Where To Start – Lesson Planning for your English Classes
If you’ve just completed your TEFL course and are about to start teaching, one of the most daunting tasks can be lesson planning! Depending on the company you are working with, or if you’re freelancing with your own students, you may need to plan your lessons from scratch. There are a lot of things to consider when starting lesson planning – your audience; is it a group lesson or 1-on-1 class, the age of your students, the level of your students, and how long is the lesson.
Once you have all this information, you can start lesson planning. There is such a wide range of material online, and in books, magazines, and realia to help you get started. This also includes i-to-i’s helpful lesson planning TEFL ebooks, or, their popular Ultimate Resource Pack for all of the lesson planning ebooks and more. These can give you a great base for how to plan and build your lesson plans. It can also be overwhelming trying to find reliable resources online so hopefully, this list will give you a good head start!
A great starting point if you are beginning your TEFL career is the British Council. They provide a wide variety of ready-made lesson plans to save you hours of preparation time! The site is easy to navigate and has different sections for each key skill. For example, reading and listening lesson plans, along with business English plans, and lesson plans tailored to child learning. Each level is covered from A1 through to C1, and every age range – from kids, teens, and through to adults. There is a wide range of topics covered too, so depending on your student’s requirements and interests, you are sure to find a lesson plan or 2 here that will fit perfectly.
2 – Lingua House
Lingua House is another great starting point if you are new to teaching and lesson planning, or just starting out on your TEFL career. They have 2 types of lesson plans – free and subscribed. There is an annual subscription fee for a lot of the lesson plans, but the paid-for material is updated a lot more regularly, with lessons plans based on current events added weekly. If you find the free lesson plans useful, it could be worth registering but there are plenty of free resources too, so don’t panic! Like British Council, there is a wide selection of lesson plans, covering all ages and abilities along with a wide variety of topics, including an extensive Business English section. They also have a great grammar section with a range of grammar lessons and grammar review lessons too. There is a helpful filter option and search bar on the site as well, to help you find what you are looking for.
For slightly different lesson plans and material, National Geographic offer a large selection of reading and listening topics for Beginner, Intermediate & Advanced level students. They also have a wide range of grammar exercises, plus a Business English section, and a selection of word lists that correlate to the lesson plans and exercises. The word lists are a great addition to the online material and could be used to set homework activities for extra student practice. As well as the lessons plans and teaching material, National Geographic also have a YouTube page filled with teacher training and teaching resources which are really helpful to use. Another perk of using National Geographic is that they offer free teacher training webinars, so I would definitely recommend signing up to these when they are available.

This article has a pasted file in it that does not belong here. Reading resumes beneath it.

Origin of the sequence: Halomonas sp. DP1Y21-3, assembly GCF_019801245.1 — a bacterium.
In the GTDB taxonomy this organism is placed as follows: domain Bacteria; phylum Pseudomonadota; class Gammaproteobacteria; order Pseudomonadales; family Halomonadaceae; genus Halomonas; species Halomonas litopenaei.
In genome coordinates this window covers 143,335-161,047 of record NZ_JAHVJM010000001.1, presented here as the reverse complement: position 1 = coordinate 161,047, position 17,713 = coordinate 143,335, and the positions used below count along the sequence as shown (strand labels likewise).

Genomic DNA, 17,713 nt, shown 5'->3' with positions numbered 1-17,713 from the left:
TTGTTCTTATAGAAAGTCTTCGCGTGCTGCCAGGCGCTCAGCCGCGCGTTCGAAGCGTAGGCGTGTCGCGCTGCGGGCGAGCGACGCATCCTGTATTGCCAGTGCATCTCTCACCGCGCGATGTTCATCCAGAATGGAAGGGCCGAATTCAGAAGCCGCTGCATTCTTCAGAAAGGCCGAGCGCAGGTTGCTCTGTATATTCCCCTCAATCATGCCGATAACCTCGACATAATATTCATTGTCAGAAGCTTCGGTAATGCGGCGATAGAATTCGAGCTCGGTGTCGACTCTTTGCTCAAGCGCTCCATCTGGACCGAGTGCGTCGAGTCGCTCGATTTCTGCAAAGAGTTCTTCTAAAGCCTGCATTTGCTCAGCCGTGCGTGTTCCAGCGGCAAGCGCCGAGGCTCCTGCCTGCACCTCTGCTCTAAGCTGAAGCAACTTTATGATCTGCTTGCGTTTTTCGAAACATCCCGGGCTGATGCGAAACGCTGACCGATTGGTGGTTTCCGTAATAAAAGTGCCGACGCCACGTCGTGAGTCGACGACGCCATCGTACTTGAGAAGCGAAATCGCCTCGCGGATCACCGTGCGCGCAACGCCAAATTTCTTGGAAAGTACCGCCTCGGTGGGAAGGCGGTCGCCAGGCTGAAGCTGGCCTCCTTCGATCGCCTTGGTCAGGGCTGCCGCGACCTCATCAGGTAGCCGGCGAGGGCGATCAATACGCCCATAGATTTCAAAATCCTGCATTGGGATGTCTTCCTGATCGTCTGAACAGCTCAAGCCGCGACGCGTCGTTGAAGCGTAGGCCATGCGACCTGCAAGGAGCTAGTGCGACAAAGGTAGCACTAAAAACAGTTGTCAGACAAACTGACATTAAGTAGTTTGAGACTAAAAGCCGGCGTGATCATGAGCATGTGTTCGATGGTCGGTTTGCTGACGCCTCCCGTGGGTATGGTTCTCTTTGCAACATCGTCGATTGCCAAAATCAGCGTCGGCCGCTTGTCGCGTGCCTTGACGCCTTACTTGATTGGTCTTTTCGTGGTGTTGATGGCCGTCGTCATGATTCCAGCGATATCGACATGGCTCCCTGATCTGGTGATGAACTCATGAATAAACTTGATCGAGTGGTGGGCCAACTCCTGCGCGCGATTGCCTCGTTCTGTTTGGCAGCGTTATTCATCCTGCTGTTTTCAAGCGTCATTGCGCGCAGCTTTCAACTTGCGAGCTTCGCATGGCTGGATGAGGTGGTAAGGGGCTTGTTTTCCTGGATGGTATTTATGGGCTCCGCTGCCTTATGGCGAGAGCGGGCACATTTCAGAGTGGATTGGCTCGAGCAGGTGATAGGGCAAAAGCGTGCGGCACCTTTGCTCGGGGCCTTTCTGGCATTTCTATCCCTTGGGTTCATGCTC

4 – ISL Collective
ISL Collective is a great site for general lesson activities and worksheets to aid student learning and reinforce topics or grammar covered in class. There is a large range of activities from grammar practice, reading activities, and games. This is another free website; you just need to register to be able to download the resources. There is an option to donate a small amount to the running costs of the site, but again this is optional, so no pressure to pay anything. The site also has a search function to make it easier to find the teaching materials you are after. An advantage to the activities on ISL is that they download to Microsoft Word, so they are easy to edit. So, if you want to group a couple of similar activities together, or you don’t like the layout but like the content, you can change it accordingly to fit your teaching style.
5 – Google & YouTube
There are so many other teaching resources and materials to be found through Google, but I thought I would share the sites I have found most useful in my TEFL journey so far. I have found lots of great listening activities on YouTube – from videos about festivals and celebrations to animal facts and world travel – there is a wealth of content that you can use and create Q&As for your students to check their understanding.
As with all online materials, it’s always important to thoroughly check the content before teaching it. There can sometimes be an odd spelling mistake/ typo error, so always make sure to check before using or sharing the material in case any changes need to be made. The sites I have written about are all great starting points for your lesson plans and teaching materials but don’t forget, they are all able to be added to, adjusted, and amended accordingly, so they fit your students learning needs in the best possible way!